Impotence may worsen after weight surgery
Impotent men may see their problem get worse after having weight loss surgery, a new Australian study has shown.
Researchers from Austin Hospital in Melbourne, southern Australia, examined 176 patients undergoing gastric band surgery. This weight loss operation involves a band being fitted around the stomach, to restrict the amount an obese person can comfortably eat. 142 of the patients were women and 32 were men.
Before the operation many of the men suffered from erectile dysfunction, while more than half of the women had urinary incontinence; both conditions are linked to obesity. While the women experienced greater urinary function following the operation, the men did not, and they also saw their erection problems become worse on the whole.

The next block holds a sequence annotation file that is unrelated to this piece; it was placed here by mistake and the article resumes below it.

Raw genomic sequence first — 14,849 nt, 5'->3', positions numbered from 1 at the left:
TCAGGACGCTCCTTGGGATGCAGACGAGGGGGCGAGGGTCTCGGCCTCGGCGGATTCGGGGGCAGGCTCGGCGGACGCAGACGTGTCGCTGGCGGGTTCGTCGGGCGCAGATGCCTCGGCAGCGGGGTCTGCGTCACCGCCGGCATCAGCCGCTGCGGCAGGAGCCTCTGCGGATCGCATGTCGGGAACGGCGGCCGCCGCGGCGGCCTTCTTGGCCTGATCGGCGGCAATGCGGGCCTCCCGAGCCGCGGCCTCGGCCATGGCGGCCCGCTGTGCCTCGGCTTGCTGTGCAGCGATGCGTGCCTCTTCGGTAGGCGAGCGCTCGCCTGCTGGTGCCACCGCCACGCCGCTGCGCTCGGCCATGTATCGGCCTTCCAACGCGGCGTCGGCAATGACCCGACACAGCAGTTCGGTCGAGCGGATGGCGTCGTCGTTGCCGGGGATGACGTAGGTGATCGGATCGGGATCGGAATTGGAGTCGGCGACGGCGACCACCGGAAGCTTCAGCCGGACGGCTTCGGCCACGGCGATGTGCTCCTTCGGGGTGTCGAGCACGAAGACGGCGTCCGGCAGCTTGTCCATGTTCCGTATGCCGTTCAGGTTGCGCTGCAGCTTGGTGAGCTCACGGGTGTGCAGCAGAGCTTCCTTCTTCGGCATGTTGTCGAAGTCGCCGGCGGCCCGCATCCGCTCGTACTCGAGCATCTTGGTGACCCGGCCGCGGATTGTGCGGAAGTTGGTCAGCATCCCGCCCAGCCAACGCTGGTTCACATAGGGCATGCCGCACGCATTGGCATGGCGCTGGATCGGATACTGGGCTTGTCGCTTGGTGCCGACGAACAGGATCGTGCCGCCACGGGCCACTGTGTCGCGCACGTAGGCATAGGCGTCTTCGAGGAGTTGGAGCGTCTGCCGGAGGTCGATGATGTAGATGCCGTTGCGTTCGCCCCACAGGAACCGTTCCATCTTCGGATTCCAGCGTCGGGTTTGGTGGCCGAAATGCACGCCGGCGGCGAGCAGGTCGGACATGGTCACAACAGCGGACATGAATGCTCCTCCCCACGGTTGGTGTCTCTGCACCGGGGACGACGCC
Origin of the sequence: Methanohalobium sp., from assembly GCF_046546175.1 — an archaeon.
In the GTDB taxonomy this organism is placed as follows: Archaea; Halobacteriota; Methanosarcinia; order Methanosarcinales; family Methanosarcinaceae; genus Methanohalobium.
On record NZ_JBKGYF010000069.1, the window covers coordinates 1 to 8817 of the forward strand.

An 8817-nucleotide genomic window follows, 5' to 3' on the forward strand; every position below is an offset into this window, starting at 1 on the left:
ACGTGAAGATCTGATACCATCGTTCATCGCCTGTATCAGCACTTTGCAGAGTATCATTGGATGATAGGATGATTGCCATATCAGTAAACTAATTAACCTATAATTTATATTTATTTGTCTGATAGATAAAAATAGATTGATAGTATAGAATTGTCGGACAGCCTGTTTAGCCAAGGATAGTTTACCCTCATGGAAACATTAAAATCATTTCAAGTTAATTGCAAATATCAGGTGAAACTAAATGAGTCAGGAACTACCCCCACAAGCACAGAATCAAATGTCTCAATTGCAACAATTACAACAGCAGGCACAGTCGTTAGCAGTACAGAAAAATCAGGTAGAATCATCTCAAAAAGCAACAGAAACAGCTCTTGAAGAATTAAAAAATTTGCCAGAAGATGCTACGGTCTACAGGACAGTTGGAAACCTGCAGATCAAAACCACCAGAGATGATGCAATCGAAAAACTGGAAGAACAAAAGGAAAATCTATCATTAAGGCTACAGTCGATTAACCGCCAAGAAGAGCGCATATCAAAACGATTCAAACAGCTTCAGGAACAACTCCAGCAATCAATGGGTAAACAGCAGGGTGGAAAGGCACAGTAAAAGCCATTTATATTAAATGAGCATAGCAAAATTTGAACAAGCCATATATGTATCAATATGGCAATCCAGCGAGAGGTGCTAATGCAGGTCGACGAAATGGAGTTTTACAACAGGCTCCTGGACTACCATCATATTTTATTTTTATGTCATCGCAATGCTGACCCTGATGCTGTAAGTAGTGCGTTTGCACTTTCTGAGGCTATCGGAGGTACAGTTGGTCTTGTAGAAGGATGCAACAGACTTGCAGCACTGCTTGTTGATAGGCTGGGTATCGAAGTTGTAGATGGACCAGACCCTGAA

Lead study autor Dr. Weranja Ranasinghe said: "The anticipated improvement in the men’s sexual function, which has been observed in studies on non-surgical weight loss, did not materialise. In fact, the men in our study reported that their erection and orgasm problems worsened after surgery."
Dr Ranasinghe said a number of factors could have influenced the results. Age is one, while the study also only looked at short-term results, and immediately after any operation, it is common for sexual desire to be low due to hormonal changes and psychological issues.
Weight loss surgery is used to reduce the weight of severely obese people (those with a body mass index, or BMI, of more than 40).
Impotence is a common medical problem that affects around 1 in 10 men. Impotence can be treated with the anti-erectile dysfunction medications Viagra, Levitra and Cialis. Speak to your doctor if you are concerned about erection problems.